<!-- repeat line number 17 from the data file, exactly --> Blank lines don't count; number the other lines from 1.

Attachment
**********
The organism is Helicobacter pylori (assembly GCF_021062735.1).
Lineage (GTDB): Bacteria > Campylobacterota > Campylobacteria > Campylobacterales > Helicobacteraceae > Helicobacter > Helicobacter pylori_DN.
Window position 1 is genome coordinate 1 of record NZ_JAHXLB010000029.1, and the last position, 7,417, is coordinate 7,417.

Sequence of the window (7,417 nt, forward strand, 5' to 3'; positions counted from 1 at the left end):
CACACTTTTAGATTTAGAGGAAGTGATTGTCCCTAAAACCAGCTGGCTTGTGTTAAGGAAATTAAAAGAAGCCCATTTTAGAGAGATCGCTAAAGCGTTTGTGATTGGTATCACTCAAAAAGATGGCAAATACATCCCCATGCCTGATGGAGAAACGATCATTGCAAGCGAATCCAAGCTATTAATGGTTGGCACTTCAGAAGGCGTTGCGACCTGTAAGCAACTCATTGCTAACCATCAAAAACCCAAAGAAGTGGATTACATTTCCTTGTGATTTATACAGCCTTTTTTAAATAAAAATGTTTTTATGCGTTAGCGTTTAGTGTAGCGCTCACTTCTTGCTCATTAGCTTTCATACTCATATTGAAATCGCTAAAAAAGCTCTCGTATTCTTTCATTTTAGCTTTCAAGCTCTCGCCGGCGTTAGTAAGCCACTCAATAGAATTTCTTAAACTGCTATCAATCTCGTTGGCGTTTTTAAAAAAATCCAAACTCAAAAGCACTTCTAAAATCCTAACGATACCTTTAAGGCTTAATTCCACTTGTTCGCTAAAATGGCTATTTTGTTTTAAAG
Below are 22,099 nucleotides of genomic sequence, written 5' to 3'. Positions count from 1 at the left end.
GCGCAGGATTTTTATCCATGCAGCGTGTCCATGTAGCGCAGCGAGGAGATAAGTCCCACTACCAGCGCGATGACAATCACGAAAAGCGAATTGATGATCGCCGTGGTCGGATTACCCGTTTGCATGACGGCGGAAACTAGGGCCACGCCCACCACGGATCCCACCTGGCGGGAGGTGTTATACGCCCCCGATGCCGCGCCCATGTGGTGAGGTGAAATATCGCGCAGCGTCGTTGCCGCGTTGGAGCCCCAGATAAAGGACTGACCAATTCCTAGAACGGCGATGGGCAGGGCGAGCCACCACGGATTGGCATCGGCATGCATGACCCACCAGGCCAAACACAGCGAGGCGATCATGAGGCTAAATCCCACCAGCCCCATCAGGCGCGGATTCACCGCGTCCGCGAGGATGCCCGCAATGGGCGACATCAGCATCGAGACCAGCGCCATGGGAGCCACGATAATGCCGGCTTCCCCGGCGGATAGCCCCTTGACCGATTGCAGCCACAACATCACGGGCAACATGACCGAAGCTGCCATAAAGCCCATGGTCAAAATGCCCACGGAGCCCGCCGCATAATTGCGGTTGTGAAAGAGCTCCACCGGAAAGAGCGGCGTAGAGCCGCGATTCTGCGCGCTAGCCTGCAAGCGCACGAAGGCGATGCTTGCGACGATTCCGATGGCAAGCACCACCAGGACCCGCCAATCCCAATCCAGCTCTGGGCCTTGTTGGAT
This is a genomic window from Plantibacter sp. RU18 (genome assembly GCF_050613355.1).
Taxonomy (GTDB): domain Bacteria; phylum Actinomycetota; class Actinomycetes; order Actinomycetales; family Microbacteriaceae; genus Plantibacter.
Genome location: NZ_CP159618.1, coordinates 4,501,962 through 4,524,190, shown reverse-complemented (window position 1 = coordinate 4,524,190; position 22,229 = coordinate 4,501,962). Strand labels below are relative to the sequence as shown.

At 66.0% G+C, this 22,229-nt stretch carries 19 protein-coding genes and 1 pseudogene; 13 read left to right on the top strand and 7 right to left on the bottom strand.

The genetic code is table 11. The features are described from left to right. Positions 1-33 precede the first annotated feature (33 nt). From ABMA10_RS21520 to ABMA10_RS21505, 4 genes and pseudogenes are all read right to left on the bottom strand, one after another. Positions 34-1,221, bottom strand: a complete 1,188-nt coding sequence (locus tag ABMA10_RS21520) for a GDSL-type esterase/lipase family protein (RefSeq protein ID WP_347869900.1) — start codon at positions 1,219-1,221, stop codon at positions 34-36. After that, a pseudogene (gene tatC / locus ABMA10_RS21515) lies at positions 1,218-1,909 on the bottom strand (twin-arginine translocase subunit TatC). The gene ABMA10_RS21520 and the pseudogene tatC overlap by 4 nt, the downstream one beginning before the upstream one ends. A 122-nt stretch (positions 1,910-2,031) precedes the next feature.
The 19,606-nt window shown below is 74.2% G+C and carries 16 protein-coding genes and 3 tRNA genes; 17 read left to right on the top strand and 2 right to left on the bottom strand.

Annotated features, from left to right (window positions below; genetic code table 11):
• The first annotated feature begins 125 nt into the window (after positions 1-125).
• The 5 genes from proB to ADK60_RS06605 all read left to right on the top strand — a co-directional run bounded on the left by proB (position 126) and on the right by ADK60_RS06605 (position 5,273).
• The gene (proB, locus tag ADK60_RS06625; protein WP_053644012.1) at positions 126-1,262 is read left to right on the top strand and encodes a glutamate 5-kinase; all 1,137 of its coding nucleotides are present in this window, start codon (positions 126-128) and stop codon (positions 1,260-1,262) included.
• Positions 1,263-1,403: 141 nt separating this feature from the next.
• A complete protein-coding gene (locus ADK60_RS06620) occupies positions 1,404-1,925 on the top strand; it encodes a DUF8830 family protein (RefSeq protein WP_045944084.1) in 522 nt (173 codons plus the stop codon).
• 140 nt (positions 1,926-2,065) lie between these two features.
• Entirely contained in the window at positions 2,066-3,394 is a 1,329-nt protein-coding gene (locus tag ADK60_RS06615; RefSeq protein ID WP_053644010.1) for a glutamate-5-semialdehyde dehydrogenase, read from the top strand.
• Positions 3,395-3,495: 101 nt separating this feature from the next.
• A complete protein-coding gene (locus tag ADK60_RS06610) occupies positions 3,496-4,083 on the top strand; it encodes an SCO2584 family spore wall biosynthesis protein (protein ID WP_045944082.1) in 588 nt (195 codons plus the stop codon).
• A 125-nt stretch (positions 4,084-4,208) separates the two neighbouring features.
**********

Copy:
• The gene (proB, locus tag ADK60_RS06625; protein WP_053644012.1) at positions 126-1,262 is read left to right on the top strand and encodes a glutamate 5-kinase; all 1,137 of its coding nucleotides are present in this window, start codon (positions 126-128) and stop codon (positions 1,260-1,262) included.